Skip to main content

Several factors are relevant to job design and correlate with lower absence rates including types of work, rest breaks and rewards.

Types of Work, Level of Interest and Repetition

With regard to job design, let’s review the nature of the working environment.  Are there physical hazards that impact the safety of employees?  This could include the air quality, safe work pathways, compliance with hygiene regulations, and exposure to irritants, just to name a few.  Certain types of work will be inherently more dangerous than others.  For example back injuries are the primary cause of sickness related absences.  Therefore industries that involve heavy lifting will incur greater absenteeism.

Interest also impacts the rate of absenteeism.  Repetitive jobs are the hardest to consistently staff due to worker boredom.  Breaking up and redistributing repetitive tasks as well as offering incentives help to decrease absence in repetitive jobs can increase workplace attendance.

Rest Breaks

Rest breaks are mandated by law in the UK in the following ways.  Workers are entitled to 20 minutes of rest during a workday that is at least 6 hours long.  Also they are entitled to 11 hours of rest between their working days.  Each week, workers are due 24 hours of rest and every two weeks they are entitled to 48 hours of rest.  However, employers do offer more frequent and longer breaks with special consideration to employees who are in repetitive jobs that present a high level of safety risk.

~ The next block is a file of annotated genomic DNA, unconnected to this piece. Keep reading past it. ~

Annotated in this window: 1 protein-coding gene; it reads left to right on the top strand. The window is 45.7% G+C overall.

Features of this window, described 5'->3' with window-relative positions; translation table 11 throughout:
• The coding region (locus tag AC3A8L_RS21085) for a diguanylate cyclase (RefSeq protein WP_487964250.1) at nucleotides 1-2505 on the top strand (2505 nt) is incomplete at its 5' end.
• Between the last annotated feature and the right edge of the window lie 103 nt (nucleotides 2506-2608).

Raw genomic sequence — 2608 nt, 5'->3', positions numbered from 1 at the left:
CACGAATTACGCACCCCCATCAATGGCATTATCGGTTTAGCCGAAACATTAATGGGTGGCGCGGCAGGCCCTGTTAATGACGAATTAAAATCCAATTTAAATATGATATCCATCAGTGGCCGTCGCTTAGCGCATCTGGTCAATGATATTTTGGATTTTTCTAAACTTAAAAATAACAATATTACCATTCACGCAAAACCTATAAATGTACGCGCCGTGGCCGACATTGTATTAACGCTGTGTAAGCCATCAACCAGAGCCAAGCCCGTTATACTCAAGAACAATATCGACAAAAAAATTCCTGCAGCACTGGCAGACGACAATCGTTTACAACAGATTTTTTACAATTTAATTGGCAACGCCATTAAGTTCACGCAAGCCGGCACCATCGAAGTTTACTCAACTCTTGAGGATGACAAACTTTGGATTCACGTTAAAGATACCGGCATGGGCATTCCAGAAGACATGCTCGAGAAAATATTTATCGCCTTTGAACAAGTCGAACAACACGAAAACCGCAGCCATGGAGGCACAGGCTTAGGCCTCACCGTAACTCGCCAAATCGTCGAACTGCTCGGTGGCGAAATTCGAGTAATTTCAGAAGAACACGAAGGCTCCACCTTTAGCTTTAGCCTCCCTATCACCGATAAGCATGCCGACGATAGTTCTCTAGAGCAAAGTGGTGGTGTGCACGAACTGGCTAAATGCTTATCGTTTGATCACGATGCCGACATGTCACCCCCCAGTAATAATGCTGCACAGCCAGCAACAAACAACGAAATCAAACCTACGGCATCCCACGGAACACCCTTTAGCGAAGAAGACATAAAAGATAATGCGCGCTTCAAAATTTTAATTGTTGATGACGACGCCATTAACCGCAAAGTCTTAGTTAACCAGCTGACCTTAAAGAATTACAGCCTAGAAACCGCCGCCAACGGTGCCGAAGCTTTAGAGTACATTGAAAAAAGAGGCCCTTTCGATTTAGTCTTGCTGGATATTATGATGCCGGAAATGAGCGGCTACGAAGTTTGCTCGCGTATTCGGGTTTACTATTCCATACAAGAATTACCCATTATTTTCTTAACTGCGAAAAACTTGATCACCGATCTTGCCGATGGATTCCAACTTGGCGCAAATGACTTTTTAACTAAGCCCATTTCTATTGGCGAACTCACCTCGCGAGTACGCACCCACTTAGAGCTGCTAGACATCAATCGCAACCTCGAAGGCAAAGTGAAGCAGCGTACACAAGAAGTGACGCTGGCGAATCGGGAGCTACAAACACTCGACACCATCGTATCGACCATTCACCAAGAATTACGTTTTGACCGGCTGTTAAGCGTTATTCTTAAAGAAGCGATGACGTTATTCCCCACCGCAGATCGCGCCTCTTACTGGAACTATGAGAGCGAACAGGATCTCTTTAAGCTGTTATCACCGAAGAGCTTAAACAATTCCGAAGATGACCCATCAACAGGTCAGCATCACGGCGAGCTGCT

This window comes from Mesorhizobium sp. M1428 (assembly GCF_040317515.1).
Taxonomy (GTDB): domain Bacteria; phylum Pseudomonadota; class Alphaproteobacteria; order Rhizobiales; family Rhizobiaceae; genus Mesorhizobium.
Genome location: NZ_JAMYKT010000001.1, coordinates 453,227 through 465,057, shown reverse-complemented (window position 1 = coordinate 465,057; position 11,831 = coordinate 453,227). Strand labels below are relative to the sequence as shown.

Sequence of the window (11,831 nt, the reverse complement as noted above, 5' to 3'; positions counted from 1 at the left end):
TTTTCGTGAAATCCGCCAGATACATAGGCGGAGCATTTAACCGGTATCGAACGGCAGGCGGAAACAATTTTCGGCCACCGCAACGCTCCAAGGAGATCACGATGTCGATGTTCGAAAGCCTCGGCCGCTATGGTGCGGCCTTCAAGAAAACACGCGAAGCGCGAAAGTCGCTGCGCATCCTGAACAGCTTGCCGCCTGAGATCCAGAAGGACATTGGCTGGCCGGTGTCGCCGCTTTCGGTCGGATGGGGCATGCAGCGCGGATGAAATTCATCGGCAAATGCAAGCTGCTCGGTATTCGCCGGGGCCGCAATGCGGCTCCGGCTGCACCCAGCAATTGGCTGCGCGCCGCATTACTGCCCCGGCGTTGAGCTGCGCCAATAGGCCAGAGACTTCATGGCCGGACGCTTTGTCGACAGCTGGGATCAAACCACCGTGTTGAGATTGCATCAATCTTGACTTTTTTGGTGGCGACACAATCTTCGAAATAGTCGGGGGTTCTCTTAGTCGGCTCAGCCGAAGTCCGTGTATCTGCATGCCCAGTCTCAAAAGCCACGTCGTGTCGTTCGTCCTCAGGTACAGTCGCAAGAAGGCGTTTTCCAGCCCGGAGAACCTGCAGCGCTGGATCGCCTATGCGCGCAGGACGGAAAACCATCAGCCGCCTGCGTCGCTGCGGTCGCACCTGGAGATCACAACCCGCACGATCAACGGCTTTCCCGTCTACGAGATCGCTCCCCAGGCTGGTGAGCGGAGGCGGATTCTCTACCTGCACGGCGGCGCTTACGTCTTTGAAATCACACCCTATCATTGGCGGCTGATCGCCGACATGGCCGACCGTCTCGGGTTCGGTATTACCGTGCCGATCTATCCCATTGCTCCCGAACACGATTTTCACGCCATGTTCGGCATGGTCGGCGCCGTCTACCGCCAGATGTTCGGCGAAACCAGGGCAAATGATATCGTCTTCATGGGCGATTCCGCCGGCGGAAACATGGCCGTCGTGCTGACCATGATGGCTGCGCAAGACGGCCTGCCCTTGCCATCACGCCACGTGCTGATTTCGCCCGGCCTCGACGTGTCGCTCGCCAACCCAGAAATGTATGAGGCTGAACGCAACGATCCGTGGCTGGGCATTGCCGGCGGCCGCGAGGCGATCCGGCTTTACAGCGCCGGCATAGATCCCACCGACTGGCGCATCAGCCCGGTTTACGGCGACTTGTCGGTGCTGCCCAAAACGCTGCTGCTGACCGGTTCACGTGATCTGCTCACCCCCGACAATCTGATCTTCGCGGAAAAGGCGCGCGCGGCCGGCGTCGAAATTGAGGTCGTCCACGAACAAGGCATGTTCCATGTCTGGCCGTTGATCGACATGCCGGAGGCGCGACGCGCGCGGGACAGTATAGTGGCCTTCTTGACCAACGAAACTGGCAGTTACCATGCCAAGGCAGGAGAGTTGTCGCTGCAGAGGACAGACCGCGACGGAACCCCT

Staff morale and engagement increase when staff are well rested and refreshed.  Productivity also improves and there is a greater atmosphere of motivation in the workplace.


There are several reasons to introduce reward at work and various ways in which to do it.  The key is to choose incentives that have value to employees.  Some companies offer the opportunity to earn points toward tangible items, time off, concert tickets, services, electronic devices and even paid vacation.  Other companies offer scheduled time off for perfect attendance.  The key is to introduce and tailor initiatives by employee response and implement the systems that best improve the level of attendance.

Behind all of this, a strong system is needed to monitor employee attendance.  For information on our Holiday Scheduler or for a free trial download, contact MTIS.